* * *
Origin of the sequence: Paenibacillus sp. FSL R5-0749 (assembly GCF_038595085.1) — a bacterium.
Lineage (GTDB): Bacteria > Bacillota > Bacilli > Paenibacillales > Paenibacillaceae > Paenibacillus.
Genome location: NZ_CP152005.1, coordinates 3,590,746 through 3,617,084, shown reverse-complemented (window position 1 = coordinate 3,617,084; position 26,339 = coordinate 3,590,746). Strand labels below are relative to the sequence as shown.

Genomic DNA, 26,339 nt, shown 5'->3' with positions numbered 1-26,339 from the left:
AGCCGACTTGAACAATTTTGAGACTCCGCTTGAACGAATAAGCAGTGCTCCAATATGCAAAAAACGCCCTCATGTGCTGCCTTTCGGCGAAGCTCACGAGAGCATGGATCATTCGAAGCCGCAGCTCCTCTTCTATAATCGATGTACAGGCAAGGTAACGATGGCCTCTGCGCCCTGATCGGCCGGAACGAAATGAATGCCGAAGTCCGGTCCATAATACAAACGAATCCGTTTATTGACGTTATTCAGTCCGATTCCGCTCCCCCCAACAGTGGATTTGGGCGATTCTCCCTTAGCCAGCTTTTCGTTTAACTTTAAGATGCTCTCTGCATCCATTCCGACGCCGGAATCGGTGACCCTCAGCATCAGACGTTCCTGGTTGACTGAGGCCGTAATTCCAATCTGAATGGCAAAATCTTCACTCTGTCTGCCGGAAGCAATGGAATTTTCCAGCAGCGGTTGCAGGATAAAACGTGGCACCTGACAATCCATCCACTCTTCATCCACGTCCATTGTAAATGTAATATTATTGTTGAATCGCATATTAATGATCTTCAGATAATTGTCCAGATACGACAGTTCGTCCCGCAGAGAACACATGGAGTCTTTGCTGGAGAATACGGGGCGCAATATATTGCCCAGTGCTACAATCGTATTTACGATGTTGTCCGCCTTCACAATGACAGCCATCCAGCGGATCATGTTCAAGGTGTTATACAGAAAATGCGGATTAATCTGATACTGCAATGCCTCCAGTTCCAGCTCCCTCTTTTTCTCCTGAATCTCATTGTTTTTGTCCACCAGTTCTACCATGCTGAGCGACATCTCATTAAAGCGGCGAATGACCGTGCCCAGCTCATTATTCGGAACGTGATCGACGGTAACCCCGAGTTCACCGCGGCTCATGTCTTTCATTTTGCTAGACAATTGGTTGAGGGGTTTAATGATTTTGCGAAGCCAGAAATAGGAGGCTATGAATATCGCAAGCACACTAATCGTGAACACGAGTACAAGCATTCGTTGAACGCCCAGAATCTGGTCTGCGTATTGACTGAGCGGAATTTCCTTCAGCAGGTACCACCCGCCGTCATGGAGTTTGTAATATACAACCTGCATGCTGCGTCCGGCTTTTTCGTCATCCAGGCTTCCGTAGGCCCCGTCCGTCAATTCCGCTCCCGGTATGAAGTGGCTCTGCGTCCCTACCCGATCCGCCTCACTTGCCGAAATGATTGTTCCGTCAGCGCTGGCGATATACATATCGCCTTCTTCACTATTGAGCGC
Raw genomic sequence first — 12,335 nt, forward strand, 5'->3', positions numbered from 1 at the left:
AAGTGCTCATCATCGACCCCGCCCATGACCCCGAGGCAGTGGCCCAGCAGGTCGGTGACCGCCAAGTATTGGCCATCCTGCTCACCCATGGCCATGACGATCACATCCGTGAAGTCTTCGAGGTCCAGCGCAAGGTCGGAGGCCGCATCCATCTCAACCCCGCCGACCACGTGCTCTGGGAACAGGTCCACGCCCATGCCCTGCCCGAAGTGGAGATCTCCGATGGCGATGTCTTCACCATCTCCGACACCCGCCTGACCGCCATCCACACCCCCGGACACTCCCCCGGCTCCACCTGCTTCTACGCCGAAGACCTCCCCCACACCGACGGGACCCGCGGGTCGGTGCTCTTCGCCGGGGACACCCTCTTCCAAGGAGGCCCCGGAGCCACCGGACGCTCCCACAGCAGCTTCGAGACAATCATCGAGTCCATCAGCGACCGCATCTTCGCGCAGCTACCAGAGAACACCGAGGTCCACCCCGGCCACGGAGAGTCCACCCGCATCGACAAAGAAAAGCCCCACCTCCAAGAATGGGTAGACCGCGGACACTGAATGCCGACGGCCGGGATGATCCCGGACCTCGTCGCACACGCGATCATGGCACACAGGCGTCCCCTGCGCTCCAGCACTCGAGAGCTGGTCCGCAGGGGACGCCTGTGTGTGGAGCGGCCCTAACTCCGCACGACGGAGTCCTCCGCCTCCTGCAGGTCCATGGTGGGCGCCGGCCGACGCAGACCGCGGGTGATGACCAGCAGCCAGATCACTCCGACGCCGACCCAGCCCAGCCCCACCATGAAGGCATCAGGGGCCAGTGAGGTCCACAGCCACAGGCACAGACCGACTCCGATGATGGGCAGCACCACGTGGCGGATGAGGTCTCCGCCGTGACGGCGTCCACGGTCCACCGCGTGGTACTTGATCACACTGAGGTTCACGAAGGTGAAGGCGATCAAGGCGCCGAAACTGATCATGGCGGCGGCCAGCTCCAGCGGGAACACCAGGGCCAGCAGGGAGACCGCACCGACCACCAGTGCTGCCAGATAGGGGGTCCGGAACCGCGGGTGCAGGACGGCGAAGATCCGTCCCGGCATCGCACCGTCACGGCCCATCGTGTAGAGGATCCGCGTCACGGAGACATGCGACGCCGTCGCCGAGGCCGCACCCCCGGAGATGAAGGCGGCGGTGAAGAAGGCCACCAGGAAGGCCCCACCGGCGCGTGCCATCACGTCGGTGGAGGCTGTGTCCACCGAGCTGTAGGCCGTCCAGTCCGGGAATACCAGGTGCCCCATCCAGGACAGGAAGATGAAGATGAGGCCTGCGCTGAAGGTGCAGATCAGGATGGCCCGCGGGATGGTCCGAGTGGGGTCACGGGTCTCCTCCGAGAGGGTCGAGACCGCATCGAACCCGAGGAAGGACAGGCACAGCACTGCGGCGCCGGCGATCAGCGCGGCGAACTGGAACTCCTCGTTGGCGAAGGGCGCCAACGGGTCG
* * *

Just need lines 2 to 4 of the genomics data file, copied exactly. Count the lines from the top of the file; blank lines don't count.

Lineage (GTDB): Bacteria > Bacillota > Bacilli > Paenibacillales > Paenibacillaceae > Paenibacillus.
Genome location: NZ_CP152005.1, coordinates 3,590,746 through 3,617,084, shown reverse-complemented (window position 1 = coordinate 3,617,084; position 26,339 = coordinate 3,590,746). Strand labels below are relative to the sequence as shown.

Genomic DNA, 26,339 nt, shown 5'->3' with positions numbered 1-26,339 from the left: